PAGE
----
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Council tables study of police staffing
Advisers would seek ways to slow attrition rate before ‘trouble’ starts
“As the number of police officers continues to fall and crime continues to increase, we now know which politicians declined to take action to protect the residents of the District and helped cede our public safety decisions to Congress,” he said.
Mr. Baumann pointed to official crime statistics that show year-to-date crime in the District is up by 6 percent compared with the same period in 2010.
“I appreciate the support of the council members who recognize that a commission to study attrition — which is much lower in the department than private industry and the federal government — is just a distraction from the important public safety efforts of the department, the council and the community,” she said.
The discussion Tuesday also allowed council members to air their own solutions to staffing issues or the anticipated summer crime wave.
Jack Evans, Ward 2 Democrat, said he has seen the force shrink from about 4,800 to 3,800 officers during his 20-year council tenure. He introduced a bill last month that mandates a city police force of 4,000 or more officers at all times.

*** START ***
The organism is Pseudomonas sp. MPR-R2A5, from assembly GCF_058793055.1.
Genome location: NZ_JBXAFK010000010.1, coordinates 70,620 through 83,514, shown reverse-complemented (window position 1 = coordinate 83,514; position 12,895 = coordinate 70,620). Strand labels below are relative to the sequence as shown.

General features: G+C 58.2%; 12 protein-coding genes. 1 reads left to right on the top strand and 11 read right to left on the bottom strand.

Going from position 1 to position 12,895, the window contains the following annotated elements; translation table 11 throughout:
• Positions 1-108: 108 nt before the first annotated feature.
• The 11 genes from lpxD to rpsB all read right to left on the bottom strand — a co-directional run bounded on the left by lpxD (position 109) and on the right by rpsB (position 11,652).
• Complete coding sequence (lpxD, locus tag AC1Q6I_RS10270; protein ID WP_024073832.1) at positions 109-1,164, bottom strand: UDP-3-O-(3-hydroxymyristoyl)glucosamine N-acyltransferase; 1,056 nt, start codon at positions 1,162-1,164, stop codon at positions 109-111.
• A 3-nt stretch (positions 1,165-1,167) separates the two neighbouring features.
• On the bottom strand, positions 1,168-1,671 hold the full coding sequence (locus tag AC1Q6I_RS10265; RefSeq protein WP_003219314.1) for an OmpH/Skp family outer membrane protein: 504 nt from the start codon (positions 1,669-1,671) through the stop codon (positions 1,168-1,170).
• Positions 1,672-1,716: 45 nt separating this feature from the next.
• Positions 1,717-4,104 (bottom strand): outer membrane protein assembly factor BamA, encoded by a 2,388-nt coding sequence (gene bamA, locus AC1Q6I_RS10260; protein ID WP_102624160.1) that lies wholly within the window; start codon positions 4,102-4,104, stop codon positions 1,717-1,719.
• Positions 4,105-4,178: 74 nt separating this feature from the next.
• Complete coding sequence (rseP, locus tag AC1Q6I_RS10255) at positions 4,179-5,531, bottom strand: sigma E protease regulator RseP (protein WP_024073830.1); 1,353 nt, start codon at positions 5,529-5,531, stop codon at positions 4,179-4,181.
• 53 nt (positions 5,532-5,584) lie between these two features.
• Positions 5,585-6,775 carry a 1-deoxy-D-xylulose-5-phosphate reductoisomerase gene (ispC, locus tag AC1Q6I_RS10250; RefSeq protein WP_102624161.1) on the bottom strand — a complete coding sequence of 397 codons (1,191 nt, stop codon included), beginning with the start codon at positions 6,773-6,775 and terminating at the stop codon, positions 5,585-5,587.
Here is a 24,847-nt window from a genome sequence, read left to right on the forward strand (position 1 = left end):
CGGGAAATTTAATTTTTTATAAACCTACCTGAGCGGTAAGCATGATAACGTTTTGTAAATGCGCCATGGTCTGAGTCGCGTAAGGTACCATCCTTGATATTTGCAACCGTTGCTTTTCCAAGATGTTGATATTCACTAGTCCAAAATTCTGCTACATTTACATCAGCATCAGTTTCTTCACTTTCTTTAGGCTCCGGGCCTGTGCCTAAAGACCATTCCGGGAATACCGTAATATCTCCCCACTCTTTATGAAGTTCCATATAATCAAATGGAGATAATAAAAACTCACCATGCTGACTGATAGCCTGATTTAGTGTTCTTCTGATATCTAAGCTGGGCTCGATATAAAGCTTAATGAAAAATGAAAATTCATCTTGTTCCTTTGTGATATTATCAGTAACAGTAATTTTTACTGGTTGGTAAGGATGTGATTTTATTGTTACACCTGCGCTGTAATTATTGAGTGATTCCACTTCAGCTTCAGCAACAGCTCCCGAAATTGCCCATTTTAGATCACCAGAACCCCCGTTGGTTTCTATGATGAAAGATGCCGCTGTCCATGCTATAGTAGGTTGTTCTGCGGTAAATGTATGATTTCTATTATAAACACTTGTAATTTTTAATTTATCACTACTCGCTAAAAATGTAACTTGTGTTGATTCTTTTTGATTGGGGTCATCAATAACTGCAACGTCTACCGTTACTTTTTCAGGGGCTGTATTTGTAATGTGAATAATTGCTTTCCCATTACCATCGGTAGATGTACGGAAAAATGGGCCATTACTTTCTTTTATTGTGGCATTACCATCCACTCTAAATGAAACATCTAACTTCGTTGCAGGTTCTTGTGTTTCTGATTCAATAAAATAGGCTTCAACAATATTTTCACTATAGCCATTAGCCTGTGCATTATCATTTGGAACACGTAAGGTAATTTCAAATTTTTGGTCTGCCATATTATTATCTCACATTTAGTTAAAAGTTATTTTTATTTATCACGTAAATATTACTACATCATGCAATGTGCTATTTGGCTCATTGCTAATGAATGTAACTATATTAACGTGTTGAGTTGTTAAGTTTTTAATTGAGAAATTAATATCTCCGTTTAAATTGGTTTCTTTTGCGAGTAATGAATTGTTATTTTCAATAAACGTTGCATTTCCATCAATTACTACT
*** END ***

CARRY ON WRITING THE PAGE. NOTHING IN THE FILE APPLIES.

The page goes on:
He noted that the council decided in 2006 to fund 4,200 officers, but cut that number to 4,000 and let it lag further when it redirected funding.
“No one ever says I have too many police on the streets. It’s always the opposite,” he said. “Nothing would reflect worse on this city than an increase in crime. That will be the one issue that affects everyone.”
Jim Graham, Ward 1 Democrat, pointed to a funding issue of a different nature. With significant cuts to the District’s summer jobs program for youths, idle hands will become “the devil’s workshop,” he said.
After the hearing, Mr. Graham said incidents such as the April 21 shooting of two young victims at the 1400 Block of V Street Northwest suggest gang activity “is moving to the red-hot stage.”
“The difference is going to be palpable compared to prior summers,” he said. “We’ve got a huge challenge ahead of us.”
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About the Author
Tom Howell Jr. covers politics for The Washington Times. He can be reached at email@example.com.
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